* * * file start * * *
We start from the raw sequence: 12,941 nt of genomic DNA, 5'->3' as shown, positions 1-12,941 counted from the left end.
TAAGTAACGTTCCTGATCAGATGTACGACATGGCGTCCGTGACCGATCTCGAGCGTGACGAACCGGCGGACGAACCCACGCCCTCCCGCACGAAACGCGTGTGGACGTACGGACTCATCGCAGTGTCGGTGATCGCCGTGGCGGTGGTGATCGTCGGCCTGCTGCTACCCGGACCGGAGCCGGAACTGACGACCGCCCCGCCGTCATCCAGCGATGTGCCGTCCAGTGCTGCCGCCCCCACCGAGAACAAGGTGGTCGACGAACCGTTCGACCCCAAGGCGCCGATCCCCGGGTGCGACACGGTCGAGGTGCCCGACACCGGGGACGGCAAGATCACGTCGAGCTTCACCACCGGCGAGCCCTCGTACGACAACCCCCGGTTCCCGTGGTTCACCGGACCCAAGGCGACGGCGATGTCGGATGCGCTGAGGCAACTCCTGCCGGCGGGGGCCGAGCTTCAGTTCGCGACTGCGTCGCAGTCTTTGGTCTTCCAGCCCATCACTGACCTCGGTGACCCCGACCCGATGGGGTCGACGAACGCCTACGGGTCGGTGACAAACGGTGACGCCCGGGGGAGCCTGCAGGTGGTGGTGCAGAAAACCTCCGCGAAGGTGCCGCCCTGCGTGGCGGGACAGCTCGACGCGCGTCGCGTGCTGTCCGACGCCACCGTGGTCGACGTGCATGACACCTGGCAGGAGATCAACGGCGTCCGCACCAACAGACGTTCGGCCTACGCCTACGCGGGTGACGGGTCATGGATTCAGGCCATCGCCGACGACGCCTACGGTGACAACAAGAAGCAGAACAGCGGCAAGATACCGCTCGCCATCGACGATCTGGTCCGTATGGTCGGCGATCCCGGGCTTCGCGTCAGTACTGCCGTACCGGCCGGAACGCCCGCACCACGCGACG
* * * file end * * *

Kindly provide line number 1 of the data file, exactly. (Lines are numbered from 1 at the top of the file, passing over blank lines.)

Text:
We start from the raw sequence: 12,941 nt of genomic DNA, 5'->3' as shown, positions 1-12,941 counted from the left end.